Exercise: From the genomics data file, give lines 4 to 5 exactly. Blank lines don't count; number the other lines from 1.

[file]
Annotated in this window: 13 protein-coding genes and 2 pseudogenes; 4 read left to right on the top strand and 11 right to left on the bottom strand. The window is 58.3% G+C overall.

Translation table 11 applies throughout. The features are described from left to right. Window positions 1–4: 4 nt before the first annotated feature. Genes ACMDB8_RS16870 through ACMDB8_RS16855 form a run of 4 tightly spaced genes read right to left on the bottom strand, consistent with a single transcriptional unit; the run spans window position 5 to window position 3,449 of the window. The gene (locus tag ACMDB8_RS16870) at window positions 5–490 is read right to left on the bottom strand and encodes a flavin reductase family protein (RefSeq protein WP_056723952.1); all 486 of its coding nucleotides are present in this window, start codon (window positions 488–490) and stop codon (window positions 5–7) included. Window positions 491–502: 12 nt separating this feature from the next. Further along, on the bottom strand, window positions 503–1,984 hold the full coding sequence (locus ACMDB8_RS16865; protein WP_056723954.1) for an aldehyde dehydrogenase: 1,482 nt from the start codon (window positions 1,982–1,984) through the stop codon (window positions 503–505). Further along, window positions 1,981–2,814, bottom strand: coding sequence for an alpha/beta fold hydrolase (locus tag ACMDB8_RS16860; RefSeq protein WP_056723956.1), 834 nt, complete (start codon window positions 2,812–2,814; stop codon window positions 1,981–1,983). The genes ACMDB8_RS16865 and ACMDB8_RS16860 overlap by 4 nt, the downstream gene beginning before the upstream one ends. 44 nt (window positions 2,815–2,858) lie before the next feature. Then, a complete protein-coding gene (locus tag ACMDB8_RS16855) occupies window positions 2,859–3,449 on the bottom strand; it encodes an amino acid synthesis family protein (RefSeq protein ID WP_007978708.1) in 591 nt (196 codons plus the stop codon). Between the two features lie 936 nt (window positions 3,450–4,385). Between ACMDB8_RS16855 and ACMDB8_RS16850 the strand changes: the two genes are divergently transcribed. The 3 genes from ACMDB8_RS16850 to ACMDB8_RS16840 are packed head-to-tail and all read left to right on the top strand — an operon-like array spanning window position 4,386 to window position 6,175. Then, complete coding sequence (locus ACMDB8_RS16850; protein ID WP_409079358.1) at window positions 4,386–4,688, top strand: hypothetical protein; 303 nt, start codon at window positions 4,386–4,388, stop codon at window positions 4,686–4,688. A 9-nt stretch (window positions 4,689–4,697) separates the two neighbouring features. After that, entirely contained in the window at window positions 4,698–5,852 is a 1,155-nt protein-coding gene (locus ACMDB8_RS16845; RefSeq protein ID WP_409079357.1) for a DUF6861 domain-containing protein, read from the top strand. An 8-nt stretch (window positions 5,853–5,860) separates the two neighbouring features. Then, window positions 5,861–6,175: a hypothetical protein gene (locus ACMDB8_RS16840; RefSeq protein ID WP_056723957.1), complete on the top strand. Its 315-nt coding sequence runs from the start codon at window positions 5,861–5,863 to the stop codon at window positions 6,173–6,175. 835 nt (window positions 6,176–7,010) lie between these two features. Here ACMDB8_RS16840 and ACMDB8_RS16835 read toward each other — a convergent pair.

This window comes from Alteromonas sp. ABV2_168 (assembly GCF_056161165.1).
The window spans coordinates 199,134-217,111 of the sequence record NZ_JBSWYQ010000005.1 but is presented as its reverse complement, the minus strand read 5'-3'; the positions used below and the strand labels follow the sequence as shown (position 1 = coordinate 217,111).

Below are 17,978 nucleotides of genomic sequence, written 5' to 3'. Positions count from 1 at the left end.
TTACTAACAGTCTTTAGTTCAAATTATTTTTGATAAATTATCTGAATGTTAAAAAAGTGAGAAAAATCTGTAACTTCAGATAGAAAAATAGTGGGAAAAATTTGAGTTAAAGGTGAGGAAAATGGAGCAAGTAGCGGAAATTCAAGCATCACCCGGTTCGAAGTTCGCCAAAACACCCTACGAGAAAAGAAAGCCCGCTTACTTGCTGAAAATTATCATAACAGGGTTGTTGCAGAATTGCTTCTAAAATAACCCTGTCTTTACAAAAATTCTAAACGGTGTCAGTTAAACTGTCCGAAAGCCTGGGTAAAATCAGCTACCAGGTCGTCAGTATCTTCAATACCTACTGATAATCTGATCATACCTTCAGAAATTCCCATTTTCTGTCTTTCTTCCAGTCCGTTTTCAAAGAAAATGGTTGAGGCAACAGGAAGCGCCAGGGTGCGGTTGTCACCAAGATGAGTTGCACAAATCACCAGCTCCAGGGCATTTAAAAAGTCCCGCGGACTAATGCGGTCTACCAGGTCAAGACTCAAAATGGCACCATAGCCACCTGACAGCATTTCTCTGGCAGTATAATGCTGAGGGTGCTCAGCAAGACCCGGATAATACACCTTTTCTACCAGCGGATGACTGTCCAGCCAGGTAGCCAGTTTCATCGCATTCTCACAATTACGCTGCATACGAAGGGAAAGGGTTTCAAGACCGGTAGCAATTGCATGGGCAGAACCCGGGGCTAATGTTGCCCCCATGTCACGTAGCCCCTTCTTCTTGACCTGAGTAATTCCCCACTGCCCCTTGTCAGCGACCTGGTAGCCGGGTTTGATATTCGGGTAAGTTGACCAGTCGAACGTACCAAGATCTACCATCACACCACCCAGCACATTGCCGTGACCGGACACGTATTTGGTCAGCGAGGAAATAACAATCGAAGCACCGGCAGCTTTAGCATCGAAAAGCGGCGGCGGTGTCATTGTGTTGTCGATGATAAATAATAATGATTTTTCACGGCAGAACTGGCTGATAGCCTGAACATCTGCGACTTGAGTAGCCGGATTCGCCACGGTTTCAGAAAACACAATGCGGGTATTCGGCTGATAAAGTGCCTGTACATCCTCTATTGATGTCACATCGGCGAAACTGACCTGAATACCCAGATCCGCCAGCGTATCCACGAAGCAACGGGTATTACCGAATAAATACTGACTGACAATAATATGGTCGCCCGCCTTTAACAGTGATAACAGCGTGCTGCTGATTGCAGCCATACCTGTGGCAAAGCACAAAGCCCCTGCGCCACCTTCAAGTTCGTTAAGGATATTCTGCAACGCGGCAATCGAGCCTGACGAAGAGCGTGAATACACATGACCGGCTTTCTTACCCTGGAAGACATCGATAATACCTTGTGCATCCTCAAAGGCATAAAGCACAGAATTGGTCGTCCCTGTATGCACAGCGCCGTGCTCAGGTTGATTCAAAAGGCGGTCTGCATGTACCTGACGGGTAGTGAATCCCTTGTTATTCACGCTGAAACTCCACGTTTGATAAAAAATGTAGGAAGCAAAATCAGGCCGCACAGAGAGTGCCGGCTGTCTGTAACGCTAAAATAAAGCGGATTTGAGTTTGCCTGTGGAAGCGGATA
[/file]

The window spans coordinates 199,134-217,111 of the sequence record NZ_JBSWYQ010000005.1 but is presented as its reverse complement, the minus strand read 5'-3'; the positions used below and the strand labels follow the sequence as shown (position 1 = coordinate 217,111).

Below are 17,978 nucleotides of genomic sequence, written 5' to 3'. Positions count from 1 at the left end.